Canadian look at SA war

2010-12-15 00:00

THIS impressive novel is a Canadian take on the Anglo-Boer War, playing with and subverting a whole host of stereotypes. It draws on North American myths of cowboys and their horses; takes a hard look at ideas of male wartime camaraderie, and paints a portrait of the war that put nails into the coffin of fighting as romance.

The South African war was vicious, nasty and dirty: a fitting precursor to the filthy and unglamorous wars that have followed it through the 20th and into the 21st Centuries.

Stenson, who is an award-winning Canadian author, follows the fortunes of Frank Adams, a young cowboy from Alberta who volunteers for the Canadian forces being shipped out to South Africa to try to help the British bring things to an end.

The Canadians bring their horses, and ludicrously little knowledge of the war they are about to fight. Some of them have a mixture of Native American blood, which brings its own set of problems into a South Africa where racial attitudes are already hardening. Not that the Canadians are much better.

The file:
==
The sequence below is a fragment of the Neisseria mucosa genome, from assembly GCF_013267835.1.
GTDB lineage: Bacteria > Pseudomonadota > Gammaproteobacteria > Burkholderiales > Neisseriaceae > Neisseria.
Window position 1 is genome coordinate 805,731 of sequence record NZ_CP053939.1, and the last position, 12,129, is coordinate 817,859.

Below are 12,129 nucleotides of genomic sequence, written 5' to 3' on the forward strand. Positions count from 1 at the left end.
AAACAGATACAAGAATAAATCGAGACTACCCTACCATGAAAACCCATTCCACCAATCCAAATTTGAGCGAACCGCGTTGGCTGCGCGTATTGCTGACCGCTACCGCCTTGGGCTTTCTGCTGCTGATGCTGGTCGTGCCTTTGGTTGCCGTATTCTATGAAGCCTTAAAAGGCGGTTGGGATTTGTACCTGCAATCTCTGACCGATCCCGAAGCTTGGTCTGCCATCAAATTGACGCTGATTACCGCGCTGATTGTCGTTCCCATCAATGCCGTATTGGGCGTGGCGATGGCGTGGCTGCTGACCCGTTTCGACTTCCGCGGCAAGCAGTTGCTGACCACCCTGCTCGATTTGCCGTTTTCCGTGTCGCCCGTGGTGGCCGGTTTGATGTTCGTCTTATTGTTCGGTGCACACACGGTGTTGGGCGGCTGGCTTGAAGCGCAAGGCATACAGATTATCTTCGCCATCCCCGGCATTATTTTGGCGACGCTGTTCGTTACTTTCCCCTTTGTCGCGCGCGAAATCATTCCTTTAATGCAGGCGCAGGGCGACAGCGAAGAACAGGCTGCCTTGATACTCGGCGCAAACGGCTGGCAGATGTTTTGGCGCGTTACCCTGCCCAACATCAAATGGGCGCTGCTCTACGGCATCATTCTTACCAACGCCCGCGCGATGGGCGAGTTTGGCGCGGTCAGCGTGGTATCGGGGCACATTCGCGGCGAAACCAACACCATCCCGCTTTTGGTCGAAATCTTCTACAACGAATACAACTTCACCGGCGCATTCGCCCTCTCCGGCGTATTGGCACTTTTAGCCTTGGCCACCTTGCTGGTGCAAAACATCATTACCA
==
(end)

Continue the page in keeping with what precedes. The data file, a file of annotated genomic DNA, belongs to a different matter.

There is a huge cast of characters, from British generals, to Boer women, to dilettante journalists, to adventure seekers and spies. All, to a greater or lesser extent, become disaffected with the war and their lives. Some struggle to survive at almost any cost; others set out to get themselves killed.

The degree of military incompetence described by Stenson is staggering, while the way in which the public buy into the political propaganda is alarming. But those with knowledge come to see the war for what it is.

This is a powerful book, both sobering in its intent and a jolly good read into the bargain. And on the technical side, South African publishers could do worse than have a look at the way Canadians put a paperback together, though they presumably wouldn’t let “Viljeon” slip through as a regular spelling mistake.

Margaret von Klemperer


The Great Karoo

Fred Stenson

Anchor (Random House)

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